Switzerland is unique in having enough nuclear fallout shelters to accommodate its entire population, should they ever be needed.
2. 1816 was called "The Year Without a Summer" after the eruption of Mount Tambora in Indonesia. Crop failure forced Joseph Smith to leave Vermont, and his journeys resulted in "The Book of Mormon," the dreary rain in Switzerland drove Mary Shelley to stay indoors, where she wrote "Frankenstein."
3. In Switzerland, if you fail in your practical driving test three times, you have to visit a psychologist to explain why.
4. The German city of Konstanz, which sits on the Swiss border, survived World War 2 without being bombed by leaving all house and streetlights lit at night, making Allied bombers raiding nearby Dornier and Zeppelin aircraft factories think it was part of Switzerland.
5. In Switzerland, Rabies has been virtually eradicated after scientists placed chicken heads laced with a vaccine in the Swiss Alps. The foxes of Switzerland, proven to be the main source of rabies in the country, ate the chicken heads and immunized themselves.
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In Switzerland, one of the most neutral countries in the world, when you turn 20, you are required to undergo 18 weeks of mandatory military training.
7. There is a second "Mona Lisa" painting held in a secret vault in Switzerland also thought to have been painted by Leonardo DaVinci that shows a much younger version of the female subject.
8. In Switzerland, a group of citizens may challenge a law passed by Parliament if they gather 50,000 signatures against the law within 100 days. A national vote is scheduled where voters decide by a simple majority whether to accept or reject the law.
9. Switzerland banned nearly all forms of motor-racing after the tragic 1955 Le Mans disaster, where fragments of a crashed car flew into the stands, killing 83 spectators, the most deadly accident in motorsport history. Despite numerous attempts to lift it, the ban is still in place to this day.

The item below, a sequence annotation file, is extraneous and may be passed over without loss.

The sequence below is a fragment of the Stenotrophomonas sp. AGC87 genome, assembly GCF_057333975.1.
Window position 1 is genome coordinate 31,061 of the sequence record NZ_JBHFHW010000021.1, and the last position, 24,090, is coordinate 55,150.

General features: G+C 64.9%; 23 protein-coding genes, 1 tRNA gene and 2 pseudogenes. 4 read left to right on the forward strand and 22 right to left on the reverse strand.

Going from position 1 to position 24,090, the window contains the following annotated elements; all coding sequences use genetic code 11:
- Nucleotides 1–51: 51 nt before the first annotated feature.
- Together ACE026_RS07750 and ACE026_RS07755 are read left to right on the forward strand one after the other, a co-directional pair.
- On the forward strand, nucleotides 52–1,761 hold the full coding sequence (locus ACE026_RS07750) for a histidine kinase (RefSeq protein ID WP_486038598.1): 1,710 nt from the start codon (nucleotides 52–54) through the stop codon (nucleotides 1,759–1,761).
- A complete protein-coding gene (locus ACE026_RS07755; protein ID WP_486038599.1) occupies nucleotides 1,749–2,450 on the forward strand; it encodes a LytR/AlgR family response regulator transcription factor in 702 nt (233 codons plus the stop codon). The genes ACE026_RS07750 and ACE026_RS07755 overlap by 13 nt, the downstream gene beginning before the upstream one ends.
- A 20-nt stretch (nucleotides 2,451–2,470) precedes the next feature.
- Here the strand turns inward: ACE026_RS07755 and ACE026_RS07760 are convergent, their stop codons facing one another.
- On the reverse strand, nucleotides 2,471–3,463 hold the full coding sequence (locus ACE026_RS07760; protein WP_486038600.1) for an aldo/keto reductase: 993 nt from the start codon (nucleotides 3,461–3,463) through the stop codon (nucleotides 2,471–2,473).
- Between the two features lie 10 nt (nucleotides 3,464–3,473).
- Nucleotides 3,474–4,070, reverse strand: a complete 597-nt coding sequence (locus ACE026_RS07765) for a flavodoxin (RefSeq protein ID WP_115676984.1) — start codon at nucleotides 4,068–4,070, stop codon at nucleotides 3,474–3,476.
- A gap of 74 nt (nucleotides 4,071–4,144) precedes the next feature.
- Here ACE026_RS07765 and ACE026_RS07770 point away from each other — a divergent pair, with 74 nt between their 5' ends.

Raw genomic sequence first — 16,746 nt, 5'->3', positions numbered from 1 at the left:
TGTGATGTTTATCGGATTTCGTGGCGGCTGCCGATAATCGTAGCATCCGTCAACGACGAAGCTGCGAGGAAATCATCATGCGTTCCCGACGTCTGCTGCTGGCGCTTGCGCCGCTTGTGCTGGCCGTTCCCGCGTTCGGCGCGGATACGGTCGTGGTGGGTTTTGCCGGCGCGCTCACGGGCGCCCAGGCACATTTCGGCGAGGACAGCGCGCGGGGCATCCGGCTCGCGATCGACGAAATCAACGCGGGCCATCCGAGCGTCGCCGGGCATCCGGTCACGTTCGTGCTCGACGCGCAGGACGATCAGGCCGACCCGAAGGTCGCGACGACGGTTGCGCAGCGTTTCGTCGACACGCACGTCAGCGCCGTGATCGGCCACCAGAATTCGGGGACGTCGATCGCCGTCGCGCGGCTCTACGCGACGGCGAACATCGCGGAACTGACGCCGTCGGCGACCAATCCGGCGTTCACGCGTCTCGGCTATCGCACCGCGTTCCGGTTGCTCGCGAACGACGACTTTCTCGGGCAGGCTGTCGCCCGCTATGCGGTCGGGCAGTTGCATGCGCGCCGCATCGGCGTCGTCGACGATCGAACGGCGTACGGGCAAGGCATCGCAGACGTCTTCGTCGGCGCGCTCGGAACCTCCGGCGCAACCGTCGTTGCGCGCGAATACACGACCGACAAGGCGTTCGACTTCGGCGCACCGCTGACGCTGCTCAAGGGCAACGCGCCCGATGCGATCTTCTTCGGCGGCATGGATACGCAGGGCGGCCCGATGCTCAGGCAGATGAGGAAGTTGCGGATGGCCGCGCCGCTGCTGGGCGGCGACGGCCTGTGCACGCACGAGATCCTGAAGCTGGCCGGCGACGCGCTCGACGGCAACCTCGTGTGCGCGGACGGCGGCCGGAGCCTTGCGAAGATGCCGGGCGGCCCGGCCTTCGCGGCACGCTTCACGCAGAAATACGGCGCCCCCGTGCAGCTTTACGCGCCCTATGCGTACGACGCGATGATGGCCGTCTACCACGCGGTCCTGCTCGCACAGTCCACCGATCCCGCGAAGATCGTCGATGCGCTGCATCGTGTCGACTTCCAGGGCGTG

10. Switzerland shot down both Allied and Axis aircraft during World War 2.
Switzerland is rigged with over 3000 demolition points to collapse bridges and create bomb shelters in event of an attack.
12. Average teacher salary in Switzerland in 2010 was $112,000 per year.
13. Men in Switzerland are required to keep the firearms they are issued during military service at home after they leave the military so as to prevent home break-ins and have the countries men ready to mobilize in the event of a threat.
14. A rooster in the Basel city of Switzerland was sentenced to burn at the stake for committing the heinous and unnatural crime of laying an egg.
15. There is a 500-year-old statue of a man eating a sack of babies in Bern, Switzerland, and nobody is sure why.
Not only is assisted suicide legal in Switzerland, the law does not require a physician to be involved and the recipient doesn't have to be a Swiss national.
17. Paul Hogan (the actor of "Crocodile Dundee") lost $32 million because when he wanted to hide his money in offshore tax havens his tax adviser duped him. His money lies untouched in Switzerland since the 1980s.
18. Switzerland swore eternal neutrality in 1515 after losing the Battle of Marignano.
19. Kim Jong Un was caught with a bondage pornography magazine when he was in school in Switzerland.
20. Switzerland has no official capital city.
There has been ongoing research in Switzerland into using LSD to alleviate anxiety for terminally ill cancer patients coping with their impending deaths, with preliminary results from the study being deemed "promising".
22. Liechtenstein a nation smaller than the size of Washington D.C. has been accidentally invaded three times in the past thirty years by their neighbor Switzerland.
23. There is a statue of Freddie Mercury overlooking Lake Geneva in Switzerland.
24. One of the political parties in Switzerland is called the 'Anti-Powerpoint Party'. Its singular aim is to prohibit the use of Powerpoint in office presentations.
25. Switzerland has no single Head of State and instead has a seven-member executive council which serves as the Swiss collective head of state.